In an sociological environment in which cultural heritages other than my own come together in the audience, it is hard for me to predict reactions and interpretations of my music. The cultural heritages of composers of any cultural background that nowadays study abroad, move abroad, and work abroad are so much more individual than they were only fifty years ago that their vocabularies have grown to be ever more personal than universal. More than ever before does it take time to familiarize oneself with the language of an individual composer while shared national or ethnic backgrounds become less and less guarantors for understanding an individual composer’s music. In the process of composing, rehearsing , and presenting, both players and composers gain new views of themselves through redefining their known musical behaviors. Listeners or players that are making sense of what they are hearing may turn up in the most surprising places. Moreover, a fascination with expressions in foreign languages that we can not understand immediately, but that speak directly to our senses, is mutually musical and applies to any music we have not heard yet, be it newly composed or simply foreign to us. Writing for musicians of different cultural heritage necessarily requires one to familiarize oneself with the players' musical expressions. On that foundation, one can create one’s own music even without fully understanding the meanings and references of the players' art within their own cultural environment. It is the composer’s task to include the new instrument conceptually in a meaningful musical way which grows naturally out of his or her own cultural tradition.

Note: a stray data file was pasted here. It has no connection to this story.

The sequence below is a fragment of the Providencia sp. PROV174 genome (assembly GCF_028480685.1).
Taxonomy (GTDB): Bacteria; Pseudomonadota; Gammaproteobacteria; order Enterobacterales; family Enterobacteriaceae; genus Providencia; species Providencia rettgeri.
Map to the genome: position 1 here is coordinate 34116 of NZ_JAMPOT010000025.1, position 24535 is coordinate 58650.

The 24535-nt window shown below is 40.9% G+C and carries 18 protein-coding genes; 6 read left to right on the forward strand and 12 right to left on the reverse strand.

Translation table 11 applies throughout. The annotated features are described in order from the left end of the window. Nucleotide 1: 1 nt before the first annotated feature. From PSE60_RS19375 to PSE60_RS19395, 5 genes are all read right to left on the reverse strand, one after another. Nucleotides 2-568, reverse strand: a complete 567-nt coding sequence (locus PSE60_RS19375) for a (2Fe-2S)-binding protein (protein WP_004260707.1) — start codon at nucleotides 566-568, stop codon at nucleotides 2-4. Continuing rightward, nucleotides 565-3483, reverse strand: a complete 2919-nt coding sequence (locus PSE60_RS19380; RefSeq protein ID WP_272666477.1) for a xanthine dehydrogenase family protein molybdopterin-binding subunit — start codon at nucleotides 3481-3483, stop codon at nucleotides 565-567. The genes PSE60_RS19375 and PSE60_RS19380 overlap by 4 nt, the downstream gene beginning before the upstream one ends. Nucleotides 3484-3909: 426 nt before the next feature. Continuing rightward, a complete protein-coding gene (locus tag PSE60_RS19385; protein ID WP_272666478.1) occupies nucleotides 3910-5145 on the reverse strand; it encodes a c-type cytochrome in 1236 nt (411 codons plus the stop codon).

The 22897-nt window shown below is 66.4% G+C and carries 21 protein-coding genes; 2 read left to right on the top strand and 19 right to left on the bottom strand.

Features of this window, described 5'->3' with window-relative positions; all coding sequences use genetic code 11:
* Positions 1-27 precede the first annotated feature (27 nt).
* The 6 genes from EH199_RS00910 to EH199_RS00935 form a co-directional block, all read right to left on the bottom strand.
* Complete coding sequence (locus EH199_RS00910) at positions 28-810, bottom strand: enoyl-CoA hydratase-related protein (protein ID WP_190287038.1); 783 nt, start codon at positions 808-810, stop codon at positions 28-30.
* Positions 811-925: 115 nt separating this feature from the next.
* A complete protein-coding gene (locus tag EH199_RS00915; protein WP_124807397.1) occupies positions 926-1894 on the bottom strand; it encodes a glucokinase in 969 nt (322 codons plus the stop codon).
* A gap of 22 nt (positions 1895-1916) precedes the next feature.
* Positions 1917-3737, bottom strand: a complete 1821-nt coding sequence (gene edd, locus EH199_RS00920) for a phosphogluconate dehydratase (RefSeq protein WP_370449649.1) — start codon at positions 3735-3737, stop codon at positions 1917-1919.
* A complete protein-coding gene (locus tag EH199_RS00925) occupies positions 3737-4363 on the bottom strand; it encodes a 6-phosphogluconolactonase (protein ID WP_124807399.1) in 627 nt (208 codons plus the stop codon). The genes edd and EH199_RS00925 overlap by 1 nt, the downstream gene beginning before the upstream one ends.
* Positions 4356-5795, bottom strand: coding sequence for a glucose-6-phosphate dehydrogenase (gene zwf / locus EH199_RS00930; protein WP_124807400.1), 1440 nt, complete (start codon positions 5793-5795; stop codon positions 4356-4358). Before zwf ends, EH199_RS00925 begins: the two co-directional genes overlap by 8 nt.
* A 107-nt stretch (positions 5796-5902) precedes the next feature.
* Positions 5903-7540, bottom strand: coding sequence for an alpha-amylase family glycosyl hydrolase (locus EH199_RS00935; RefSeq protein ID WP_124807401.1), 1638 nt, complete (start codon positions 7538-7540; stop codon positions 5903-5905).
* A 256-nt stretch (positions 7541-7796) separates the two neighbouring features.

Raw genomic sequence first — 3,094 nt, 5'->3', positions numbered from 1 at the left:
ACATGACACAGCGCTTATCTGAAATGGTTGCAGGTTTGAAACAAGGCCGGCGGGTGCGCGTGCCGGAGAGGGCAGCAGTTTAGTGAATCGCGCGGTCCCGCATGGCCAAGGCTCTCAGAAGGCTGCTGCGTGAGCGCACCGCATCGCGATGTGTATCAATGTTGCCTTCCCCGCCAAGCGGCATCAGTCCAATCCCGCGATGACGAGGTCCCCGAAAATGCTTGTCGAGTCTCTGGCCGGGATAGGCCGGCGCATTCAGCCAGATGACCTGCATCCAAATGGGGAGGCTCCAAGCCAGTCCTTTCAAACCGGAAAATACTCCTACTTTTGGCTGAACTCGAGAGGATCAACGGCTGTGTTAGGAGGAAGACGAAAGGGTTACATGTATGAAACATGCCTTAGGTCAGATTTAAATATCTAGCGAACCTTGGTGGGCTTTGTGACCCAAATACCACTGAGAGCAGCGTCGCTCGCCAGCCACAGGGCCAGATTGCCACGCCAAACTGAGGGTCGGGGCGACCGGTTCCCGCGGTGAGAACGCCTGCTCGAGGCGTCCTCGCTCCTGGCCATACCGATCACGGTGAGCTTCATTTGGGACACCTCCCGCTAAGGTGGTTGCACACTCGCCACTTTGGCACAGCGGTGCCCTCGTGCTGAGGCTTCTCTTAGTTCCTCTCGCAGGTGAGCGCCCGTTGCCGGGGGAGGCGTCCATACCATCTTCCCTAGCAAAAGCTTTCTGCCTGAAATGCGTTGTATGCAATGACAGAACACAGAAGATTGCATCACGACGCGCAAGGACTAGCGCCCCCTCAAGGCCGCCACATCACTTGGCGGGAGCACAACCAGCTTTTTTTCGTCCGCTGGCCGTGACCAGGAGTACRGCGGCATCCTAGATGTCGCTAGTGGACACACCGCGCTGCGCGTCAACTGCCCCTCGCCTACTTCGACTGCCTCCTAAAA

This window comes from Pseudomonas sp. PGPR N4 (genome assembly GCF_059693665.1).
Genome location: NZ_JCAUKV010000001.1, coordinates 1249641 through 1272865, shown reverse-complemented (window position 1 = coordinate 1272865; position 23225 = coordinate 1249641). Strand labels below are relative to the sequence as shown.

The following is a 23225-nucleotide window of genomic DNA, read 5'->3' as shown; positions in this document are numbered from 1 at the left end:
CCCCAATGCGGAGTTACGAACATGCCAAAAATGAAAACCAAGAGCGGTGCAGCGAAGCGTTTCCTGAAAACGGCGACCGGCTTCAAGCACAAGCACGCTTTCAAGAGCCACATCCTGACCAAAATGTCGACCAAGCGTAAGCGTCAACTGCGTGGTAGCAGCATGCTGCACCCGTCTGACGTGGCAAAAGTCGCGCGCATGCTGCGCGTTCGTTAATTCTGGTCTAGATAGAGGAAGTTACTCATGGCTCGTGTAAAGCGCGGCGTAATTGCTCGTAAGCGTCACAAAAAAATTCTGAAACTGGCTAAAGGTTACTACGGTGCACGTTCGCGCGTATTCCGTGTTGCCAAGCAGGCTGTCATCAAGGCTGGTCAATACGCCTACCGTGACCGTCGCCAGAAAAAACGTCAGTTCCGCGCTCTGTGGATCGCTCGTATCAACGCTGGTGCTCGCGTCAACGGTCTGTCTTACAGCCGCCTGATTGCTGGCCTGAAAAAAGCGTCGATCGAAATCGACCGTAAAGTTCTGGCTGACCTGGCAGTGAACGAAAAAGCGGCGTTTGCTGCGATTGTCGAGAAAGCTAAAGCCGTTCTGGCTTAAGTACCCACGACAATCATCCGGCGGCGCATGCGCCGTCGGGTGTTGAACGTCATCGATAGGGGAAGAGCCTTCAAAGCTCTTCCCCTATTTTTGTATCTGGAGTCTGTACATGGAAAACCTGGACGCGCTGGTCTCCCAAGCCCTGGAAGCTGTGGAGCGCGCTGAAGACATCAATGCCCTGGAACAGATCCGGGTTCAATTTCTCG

This tradition of course, just like that of the player, is in flux, and both are impacting each other mutually if not equally. Already the second time that a player and a composer work together, the traditions that they had in the beginning of their first collaboration are not the same, and the composer will need to reconsider the player’s cultural background, a part of which he or she has become by then.